If you have this unpleasant skin condition, a new drug that attacks psoriasis may banish your symptoms.
Psoriasis is unpleasant. But there is good news. You’re now more likely to be able to banish your symptoms with a new biologic drug that is injected monthly.
What is psoriasis?
If you have psoriasis, a common chronic disease with no cure, your immune system attacks healthy skin cells. The condition tends to have cycles, flaring for a few weeks or months, then subsiding or entering remission. Psoriasis isn’t cancer — but it does cause skin cells to accumulate up to 10 times faster than normal. The cells pile up and form white scales. This happens most often on your elbows, knees, and scalp — and sometimes psoriasis also affects your nails or joints.
Strep or other infections, or skin injuries like a sunburn, insect bite, or cut, may trigger an outbreak.
How do you treat psoriasis?
Doctors advise starting with the mildest treatment that might help you, depending on your type of psoriasis and how much of your body it covers. Biologics, which target and can prevent a specific reaction in your body, are for use in only moderate-to-severe cases, or if other treatments haven’t helped.
The investigational drug, bimekizumab, made the condition go away completely for 67 percent of patients after 48 weeks of treatment — compared with 46 percent for patients receiving an already approved drug, secukinumab (Cosentyx). In another clinical trial, 86 percent of patients on bimekizumab had a 90 percent reduction in their psoriasis after 16 weeks, compared to 47 percent on a drug called adalimumab (Humira).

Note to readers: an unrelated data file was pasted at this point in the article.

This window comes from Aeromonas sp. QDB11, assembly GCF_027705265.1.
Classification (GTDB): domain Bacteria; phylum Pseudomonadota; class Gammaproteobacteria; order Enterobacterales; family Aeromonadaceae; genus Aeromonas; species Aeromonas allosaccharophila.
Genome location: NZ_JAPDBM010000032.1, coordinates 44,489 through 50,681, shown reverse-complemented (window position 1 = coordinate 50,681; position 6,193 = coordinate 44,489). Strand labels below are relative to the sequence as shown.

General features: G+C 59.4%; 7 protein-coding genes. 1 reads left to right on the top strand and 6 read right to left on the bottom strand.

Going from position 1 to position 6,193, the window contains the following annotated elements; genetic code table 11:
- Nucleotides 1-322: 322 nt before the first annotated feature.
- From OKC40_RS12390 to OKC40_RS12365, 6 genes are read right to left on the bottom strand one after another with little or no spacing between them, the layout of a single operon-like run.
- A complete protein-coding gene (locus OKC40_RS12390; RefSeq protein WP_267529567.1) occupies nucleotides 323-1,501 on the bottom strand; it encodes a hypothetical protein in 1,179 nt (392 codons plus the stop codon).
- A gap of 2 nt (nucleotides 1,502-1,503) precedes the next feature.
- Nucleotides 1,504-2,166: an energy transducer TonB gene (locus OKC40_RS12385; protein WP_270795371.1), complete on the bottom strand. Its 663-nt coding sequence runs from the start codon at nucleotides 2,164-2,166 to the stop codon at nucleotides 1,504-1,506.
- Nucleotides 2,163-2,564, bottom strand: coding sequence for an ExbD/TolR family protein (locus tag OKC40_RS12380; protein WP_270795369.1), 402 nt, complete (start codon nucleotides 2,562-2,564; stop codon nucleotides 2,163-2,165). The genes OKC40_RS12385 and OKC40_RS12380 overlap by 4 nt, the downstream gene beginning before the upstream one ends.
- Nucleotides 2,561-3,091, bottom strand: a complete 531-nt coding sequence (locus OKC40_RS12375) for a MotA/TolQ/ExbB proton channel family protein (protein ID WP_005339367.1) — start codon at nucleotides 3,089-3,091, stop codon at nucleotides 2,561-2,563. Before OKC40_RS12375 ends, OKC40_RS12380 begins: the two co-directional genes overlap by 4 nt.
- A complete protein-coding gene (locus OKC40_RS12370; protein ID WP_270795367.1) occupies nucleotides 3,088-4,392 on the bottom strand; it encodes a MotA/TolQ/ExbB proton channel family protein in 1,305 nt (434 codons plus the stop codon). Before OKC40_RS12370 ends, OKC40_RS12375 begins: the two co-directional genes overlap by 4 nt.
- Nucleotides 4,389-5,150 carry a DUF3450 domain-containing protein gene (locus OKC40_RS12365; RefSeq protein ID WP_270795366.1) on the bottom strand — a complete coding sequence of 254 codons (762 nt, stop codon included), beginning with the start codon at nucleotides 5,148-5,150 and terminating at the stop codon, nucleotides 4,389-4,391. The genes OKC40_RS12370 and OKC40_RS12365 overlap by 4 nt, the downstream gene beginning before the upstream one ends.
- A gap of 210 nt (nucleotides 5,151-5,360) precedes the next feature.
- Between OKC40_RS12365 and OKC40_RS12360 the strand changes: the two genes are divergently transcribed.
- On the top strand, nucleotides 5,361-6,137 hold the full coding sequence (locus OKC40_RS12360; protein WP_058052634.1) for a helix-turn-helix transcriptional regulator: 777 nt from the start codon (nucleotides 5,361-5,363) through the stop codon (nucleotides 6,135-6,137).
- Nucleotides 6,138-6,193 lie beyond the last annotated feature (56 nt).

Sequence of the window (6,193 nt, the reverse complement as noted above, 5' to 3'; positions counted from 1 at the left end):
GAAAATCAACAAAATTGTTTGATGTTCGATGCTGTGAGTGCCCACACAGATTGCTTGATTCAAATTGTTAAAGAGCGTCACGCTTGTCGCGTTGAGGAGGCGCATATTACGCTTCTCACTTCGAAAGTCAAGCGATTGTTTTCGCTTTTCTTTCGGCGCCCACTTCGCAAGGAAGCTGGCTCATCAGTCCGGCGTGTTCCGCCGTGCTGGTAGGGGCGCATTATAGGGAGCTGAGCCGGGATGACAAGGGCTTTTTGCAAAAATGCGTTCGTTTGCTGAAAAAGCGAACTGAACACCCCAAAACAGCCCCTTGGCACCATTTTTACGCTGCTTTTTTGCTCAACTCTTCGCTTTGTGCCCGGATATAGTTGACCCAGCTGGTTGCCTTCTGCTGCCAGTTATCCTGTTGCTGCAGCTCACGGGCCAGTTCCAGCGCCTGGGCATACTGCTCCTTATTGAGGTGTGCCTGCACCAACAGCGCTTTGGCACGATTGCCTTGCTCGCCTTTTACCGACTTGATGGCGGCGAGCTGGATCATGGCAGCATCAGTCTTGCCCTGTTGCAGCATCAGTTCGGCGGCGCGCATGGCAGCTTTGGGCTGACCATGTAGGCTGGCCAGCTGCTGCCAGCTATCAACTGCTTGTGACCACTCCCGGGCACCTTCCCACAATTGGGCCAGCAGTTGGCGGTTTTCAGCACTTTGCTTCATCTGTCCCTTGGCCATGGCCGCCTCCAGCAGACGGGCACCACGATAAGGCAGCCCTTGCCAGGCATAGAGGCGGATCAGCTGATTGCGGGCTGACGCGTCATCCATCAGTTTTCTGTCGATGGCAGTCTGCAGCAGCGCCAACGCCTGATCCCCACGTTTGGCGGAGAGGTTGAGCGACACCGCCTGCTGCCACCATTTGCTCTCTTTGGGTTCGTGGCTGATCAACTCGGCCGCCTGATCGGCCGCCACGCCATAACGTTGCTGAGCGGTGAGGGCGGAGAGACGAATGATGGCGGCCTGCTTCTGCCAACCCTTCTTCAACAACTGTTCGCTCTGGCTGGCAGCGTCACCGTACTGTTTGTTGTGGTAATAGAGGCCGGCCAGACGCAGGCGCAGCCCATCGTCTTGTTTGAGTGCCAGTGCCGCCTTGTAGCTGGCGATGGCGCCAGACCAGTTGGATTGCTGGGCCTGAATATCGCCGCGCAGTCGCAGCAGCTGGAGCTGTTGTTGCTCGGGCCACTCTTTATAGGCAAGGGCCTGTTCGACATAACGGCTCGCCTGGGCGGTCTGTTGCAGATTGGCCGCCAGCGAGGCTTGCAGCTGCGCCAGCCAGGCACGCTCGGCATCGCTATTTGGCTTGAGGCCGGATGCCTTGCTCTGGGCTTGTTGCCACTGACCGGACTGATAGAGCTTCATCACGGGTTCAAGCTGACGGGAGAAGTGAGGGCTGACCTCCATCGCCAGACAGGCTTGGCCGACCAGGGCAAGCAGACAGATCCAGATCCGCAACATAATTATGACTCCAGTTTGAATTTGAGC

What’s the difference? The other drugs block the pro-inflammatory biochemical IL-17A, the most potent form of interleukin-17. The new drug blocks that chemical plus IL-17F, a similar chemical that is more abundant in the body.
Bimekizumab also treats psoriatic arthritis, which affects about a third of psoriasis patients. The downside: in the 48-week trial, nearly 20 percent of the volunteers got thrush, a yeast infection in the mouth, which was treated with a common anti-fungal drug. The volunteers also experienced diarrhea. However, it’s possible that, like other drugs that block interleukin-17, bimekizumab may increase the risk of other infections and cancer.
What are your alternatives?
Biologics include etanercept (Enbrel), infliximab (Remicade), ustekinumab (Stelara), and ixekizumab (Taltz), along with secukinumab (Cosentyx) and adalimumab (Humira). These types of drugs are expensive and are not always covered by insurance.
If you’re considering an injection, you’ve already tried some of the many other treatments available. The most frequently prescribed medications are corticosteroids available as ointments, creams, lotions, gels, foams, sprays, and shampoos. You might apply a corticosteroid once a day during flares, and on alternate days or weekends only when you don’t have symptoms.
The trouble is that these treatments can stop working over time. Other topical options include forms of vitamin D, which slow the growth of skin cells, and retinoids, calcineurin inhibitors, salicylic acid, or coal tar (for the scalp).
Other ways to treat psoriasis:
- Light therapy can be used alone or with other medications. You’ll need repeat treatments, but you might be able to do them at home. You might even rely on sunlight, on a schedule.
- In a treatment known as PUVA, you take a light-sensitizing drug called psoralem before exposure to UVA light. But there are both short-term and long-term side effects (burning, itching, nausea, eye damage, skin aging, and skin cancer.
- Your doctor might offer you oral drugs that suppress the immune system.
- Losing weight and exercise can help as well.
The National Psoriasis Foundation has more information about psoriasis.
October 19, 2021
Janet O’Dell, RN